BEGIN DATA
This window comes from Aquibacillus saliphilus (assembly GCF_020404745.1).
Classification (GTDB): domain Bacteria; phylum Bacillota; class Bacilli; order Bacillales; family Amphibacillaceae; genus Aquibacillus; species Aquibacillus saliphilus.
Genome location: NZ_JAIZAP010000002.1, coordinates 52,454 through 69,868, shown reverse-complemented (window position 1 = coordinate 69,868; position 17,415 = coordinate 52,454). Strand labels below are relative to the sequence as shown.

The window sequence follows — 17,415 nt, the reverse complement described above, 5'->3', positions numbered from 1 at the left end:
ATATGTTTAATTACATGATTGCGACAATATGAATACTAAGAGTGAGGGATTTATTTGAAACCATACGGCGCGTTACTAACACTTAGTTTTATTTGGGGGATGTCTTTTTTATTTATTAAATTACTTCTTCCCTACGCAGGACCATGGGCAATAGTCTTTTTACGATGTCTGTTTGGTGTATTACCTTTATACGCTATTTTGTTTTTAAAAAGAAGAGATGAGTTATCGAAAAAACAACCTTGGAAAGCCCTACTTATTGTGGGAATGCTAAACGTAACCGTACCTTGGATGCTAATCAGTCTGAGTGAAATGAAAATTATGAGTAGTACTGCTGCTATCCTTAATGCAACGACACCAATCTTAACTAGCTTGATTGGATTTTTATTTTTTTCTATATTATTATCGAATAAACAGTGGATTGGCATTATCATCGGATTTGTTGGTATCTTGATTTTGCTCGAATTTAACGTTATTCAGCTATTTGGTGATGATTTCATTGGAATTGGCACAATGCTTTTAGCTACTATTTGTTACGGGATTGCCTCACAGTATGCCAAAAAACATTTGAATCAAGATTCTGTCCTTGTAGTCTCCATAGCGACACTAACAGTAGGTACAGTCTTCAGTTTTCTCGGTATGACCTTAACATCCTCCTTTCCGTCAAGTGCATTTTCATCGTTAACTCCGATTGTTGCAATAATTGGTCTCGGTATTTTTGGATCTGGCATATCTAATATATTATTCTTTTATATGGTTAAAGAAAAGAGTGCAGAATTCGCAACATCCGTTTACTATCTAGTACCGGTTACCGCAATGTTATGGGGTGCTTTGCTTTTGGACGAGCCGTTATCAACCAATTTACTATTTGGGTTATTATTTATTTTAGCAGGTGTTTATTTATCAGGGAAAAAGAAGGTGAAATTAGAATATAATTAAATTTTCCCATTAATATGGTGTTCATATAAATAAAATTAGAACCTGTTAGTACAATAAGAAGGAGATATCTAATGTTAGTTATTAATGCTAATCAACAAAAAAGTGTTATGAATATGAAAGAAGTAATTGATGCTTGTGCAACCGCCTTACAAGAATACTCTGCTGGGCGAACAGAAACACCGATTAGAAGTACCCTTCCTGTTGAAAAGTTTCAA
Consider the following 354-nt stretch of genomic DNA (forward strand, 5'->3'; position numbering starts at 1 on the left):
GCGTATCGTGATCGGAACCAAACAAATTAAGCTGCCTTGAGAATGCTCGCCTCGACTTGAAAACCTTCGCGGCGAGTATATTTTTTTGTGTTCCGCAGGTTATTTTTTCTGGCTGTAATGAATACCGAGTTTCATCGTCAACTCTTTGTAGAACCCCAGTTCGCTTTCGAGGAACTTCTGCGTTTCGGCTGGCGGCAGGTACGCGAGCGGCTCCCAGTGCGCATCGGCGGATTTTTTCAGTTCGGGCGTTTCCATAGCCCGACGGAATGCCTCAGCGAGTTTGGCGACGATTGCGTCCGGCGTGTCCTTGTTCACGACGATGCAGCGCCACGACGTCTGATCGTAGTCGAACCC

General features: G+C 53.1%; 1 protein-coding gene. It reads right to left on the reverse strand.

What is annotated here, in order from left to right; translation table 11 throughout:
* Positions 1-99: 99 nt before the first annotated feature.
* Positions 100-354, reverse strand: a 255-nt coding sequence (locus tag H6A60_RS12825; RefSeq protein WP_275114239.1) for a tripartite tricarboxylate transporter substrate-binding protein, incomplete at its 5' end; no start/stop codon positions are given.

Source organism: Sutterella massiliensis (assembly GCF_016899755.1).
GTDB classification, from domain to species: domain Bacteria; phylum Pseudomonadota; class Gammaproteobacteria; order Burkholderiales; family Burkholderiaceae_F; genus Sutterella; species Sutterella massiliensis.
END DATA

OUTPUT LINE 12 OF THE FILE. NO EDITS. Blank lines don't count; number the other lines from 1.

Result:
Source organism: Sutterella massiliensis (assembly GCF_016899755.1).